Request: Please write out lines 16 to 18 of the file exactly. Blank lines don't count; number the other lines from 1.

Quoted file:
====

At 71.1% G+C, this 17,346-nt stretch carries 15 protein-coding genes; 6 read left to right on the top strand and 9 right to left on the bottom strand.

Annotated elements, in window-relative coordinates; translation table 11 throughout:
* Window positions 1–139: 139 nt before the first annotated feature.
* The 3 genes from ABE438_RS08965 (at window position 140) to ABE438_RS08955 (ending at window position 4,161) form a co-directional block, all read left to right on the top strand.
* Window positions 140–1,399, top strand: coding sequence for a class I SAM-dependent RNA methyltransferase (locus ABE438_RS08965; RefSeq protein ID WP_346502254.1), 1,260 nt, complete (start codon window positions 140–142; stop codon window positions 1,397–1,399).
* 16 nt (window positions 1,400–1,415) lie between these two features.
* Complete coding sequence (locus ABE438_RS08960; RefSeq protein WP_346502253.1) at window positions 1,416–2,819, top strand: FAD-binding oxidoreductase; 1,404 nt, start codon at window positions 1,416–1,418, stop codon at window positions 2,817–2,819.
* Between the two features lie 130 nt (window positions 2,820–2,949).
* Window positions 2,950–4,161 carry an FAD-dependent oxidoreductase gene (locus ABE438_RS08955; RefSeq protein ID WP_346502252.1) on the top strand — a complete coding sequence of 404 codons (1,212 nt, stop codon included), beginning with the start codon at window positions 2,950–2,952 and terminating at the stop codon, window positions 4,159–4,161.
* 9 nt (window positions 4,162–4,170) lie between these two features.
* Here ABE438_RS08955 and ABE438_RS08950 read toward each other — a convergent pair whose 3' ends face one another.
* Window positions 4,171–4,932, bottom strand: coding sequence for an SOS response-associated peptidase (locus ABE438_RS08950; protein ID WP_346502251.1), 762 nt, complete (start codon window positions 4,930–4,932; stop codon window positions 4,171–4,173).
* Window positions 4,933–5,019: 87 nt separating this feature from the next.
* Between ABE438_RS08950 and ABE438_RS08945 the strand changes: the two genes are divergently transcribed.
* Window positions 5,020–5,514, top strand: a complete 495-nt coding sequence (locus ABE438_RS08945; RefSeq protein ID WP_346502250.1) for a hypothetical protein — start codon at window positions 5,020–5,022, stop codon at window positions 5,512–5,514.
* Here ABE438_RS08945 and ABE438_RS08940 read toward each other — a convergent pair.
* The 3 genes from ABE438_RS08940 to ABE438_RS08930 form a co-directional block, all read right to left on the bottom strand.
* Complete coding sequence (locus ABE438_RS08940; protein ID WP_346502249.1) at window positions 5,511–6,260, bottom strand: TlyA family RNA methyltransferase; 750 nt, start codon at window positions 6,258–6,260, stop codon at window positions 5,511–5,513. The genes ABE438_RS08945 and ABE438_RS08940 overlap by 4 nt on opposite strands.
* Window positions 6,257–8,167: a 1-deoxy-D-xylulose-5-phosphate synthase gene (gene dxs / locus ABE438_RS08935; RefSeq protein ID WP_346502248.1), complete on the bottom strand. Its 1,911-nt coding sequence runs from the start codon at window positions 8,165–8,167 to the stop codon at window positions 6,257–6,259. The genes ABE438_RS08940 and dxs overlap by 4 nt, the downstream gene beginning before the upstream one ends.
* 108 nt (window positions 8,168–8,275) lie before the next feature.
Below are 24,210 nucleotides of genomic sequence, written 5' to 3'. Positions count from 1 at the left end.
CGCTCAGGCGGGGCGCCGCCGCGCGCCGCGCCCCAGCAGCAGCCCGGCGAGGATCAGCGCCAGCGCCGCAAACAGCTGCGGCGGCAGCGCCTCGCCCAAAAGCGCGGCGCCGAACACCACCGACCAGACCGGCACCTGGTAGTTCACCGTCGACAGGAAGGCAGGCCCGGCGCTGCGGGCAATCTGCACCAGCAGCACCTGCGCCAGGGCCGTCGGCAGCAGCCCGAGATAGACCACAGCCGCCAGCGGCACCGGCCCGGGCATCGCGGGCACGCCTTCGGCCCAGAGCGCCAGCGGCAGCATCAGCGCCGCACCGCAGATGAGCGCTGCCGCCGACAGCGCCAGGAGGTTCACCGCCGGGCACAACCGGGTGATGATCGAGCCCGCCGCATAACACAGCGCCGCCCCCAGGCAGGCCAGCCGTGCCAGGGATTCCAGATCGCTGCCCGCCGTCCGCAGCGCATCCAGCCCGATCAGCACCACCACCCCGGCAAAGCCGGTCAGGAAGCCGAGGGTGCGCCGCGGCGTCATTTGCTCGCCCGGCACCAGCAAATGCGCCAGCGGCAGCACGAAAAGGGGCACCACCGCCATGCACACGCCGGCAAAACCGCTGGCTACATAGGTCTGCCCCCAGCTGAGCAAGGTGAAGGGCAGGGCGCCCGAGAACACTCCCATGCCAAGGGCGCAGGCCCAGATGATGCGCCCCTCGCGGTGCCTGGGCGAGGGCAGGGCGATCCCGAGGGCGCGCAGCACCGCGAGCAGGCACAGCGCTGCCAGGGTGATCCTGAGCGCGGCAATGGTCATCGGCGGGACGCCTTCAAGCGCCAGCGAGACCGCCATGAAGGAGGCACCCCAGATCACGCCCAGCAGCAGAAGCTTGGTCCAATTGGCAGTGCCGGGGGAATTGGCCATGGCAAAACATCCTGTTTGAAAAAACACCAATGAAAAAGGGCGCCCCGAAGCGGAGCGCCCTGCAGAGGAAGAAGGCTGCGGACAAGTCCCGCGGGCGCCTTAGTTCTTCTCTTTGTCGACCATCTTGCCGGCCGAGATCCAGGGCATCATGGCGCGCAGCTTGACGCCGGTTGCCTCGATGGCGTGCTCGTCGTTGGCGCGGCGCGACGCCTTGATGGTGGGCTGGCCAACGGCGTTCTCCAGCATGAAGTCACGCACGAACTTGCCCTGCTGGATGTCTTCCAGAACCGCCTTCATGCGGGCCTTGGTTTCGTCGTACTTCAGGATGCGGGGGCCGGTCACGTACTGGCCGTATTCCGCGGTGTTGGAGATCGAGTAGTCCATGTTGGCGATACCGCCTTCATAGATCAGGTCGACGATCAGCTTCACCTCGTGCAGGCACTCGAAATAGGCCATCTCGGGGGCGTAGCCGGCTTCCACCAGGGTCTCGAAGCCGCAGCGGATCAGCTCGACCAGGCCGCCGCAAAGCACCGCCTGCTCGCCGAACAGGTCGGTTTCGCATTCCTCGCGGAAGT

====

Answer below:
* Here ABE438_RS08945 and ABE438_RS08940 read toward each other — a convergent pair.
* The 3 genes from ABE438_RS08940 to ABE438_RS08930 form a co-directional block, all read right to left on the bottom strand.
* Complete coding sequence (locus ABE438_RS08940; protein ID WP_346502249.1) at window positions 5,511–6,260, bottom strand: TlyA family RNA methyltransferase; 750 nt, start codon at window positions 6,258–6,260, stop codon at window positions 5,511–5,513. The genes ABE438_RS08945 and ABE438_RS08940 overlap by 4 nt on opposite strands.